“Book Review: not human enough for the census”
Reviewed by Joseph Edwin Haeger
not human enough for the census is a collection of poems and images exploring how humans fit into the greater nature of existence.
not human enough for the census by Erik Fuhrer is a book of poetry with beautiful words complemented by beautiful images. Kimberly Androlowicz’s images have a distinct impression of nature that perfectly sets up the themes and emotions woven into this collection.
The first painting prepares us for the “not human enough for the census” section. It looks like a side view of soil beneath a pea-green sky and deep in the dirt we see shapes that appear to be soaking their surroundings with blood. Upon closer inspection these shapes appear to be fetuses in utero, making us realize we’re all children of the Earth. And then we’re off on Fuhrer’s poignant journey.
These poems are breaking down the idea of human exceptionalism and forcing us to confront what it means to share this planet. We fail in the balance between sustaining ourselves and respecting the nature we inhabit—we can’t help ourselves from overindulging. If we don’t make fundamental changes to how we use our planet’s resources, we won’t be able to ensure its continuation, and that’s the point Fuhrer is driving at. In the end, we simply consume because that’s what we’re built to do. Even when Fuhrer depicts our future, we can’t stop our instincts. We continue “slicing / down the petrified trees with its teeth” with no apparent end in sight.
At the start of the book there is a clear focus on the “other.” One part represents our true self—conscientious and respectful, looking at how we fit into the grand scheme of things—and then there’s the “other,” embodying our fears, shortcomings, and selfish natures. We live at a fractured time in history as we’re faced with so many opposing mental forces throughout our days. The misinformation that’s bred into even the most mundane moments is staggering, and I feel like not human enough for the census is a piece of work that compartmentalizes this noise and cuts to the root of our problems. This book is showing us the follies of being a human on the macro scale. It also has two modes of existence: on one hand, it’s a call for action, hoping we’ll save our future generations, and on the other, it’s a call for resignation because we’re too far gone. Holding both optimism and pessimism might seem contradictory, but we do it every day, and having both in one collection is consoling because it makes us feel a little saner.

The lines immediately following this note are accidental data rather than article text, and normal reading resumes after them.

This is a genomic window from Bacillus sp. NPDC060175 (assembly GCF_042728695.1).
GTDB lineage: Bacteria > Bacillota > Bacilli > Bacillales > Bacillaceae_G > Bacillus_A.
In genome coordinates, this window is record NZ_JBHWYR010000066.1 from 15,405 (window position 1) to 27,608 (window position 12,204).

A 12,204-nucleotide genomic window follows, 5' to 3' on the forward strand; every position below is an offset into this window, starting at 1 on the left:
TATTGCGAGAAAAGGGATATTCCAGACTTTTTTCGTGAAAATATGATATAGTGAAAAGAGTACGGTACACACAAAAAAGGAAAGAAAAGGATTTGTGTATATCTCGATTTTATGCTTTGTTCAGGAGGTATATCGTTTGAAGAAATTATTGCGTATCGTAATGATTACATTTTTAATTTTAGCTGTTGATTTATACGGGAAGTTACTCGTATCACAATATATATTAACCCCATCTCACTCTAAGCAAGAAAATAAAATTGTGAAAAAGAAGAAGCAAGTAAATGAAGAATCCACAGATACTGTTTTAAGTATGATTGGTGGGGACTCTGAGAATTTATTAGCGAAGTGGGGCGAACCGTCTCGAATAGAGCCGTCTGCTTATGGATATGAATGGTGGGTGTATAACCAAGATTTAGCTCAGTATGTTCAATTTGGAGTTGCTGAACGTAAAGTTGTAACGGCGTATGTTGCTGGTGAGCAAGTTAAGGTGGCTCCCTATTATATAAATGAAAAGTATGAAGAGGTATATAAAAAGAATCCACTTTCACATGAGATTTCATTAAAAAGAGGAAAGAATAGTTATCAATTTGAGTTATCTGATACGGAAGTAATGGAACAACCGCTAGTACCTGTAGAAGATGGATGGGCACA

The language in not human enough for the census is sharp and packs a punch. It’s not hiding hard truths within flowery language, but instead shows the power of the simple written word presenting us with our reality. “make sure you put on some rouge / so at least the disaster / is a beautiful disaster.” Moments like this show Fuhrer framing our situation as a “not if, but when” scenario, but I find a dark comfort in it; I’m grateful someone is so candid and upfront about the trajectory we find ourselves on.
The further into the work we get, the more Androlowicz’s artwork transitions from grounded reality. Slowly shifting from the pea-green sky and vivid blood, we’re whisked into something more striking in its opposition to the environment, before finally settling into surreal images. We see parallel momentum building between the artwork and Fuhrer’s poetry while hope sifts through our fingers as we come to accept our failures.
Sure, we want our individual nature to save the collective, but that’s not necessarily the path we’re on. With a spotlight on the temporality of our bodies, we find a different comfort in the fact that we’re essentially meat sacks that will decompose. When we get down to it, we’re all meant to lie under the soil and become one with the Earth—whether we’ve destroyed it or saved it—and there is a beautiful honesty in embracing that truth.
Publisher: Vegetarian Alcoholic Press
Paperback: 86 pages
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